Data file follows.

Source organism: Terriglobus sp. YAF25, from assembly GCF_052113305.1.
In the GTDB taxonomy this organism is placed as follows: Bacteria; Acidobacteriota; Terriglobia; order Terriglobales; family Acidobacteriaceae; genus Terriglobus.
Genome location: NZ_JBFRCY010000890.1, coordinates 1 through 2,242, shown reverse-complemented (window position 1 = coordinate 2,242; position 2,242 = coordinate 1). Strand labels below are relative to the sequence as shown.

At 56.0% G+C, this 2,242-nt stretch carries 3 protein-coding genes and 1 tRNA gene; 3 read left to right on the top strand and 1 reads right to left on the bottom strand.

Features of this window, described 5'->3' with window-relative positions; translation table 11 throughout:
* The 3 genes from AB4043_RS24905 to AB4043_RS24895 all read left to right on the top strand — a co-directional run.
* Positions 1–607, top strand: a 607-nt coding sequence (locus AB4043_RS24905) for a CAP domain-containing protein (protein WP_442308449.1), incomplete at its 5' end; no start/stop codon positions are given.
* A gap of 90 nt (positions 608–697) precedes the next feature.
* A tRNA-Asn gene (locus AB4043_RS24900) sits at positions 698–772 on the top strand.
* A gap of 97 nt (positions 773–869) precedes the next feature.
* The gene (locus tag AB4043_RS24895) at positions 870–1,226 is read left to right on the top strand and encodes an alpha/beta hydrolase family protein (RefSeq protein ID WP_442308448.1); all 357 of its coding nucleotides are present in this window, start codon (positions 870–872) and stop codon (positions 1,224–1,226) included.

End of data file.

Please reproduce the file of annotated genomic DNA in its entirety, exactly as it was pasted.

Source organism: Terriglobus sp. YAF25, from assembly GCF_052113305.1.
In the GTDB taxonomy this organism is placed as follows: Bacteria; Acidobacteriota; Terriglobia; order Terriglobales; family Acidobacteriaceae; genus Terriglobus.
Genome location: NZ_JBFRCY010000890.1, coordinates 1 through 2,242, shown reverse-complemented (window position 1 = coordinate 2,242; position 2,242 = coordinate 1). Strand labels below are relative to the sequence as shown.

At 56.0% G+C, this 2,242-nt stretch carries 3 protein-coding genes and 1 tRNA gene; 3 read left to right on the top strand and 1 reads right to left on the bottom strand.

Features of this window, described 5'->3' with window-relative positions; translation table 11 throughout:
* The 3 genes from AB4043_RS24905 to AB4043_RS24895 all read left to right on the top strand — a co-directional run.
* Positions 1–607, top strand: a 607-nt coding sequence (locus AB4043_RS24905) for a CAP domain-containing protein (protein WP_442308449.1), incomplete at its 5' end; no start/stop codon positions are given.
* A gap of 90 nt (positions 608–697) precedes the next feature.
* A tRNA-Asn gene (locus AB4043_RS24900) sits at positions 698–772 on the top strand.
* A gap of 97 nt (positions 773–869) precedes the next feature.
* The gene (locus tag AB4043_RS24895) at positions 870–1,226 is read left to right on the top strand and encodes an alpha/beta hydrolase family protein (RefSeq protein ID WP_442308448.1); all 357 of its coding nucleotides are present in this window, start codon (positions 870–872) and stop codon (positions 1,224–1,226) included.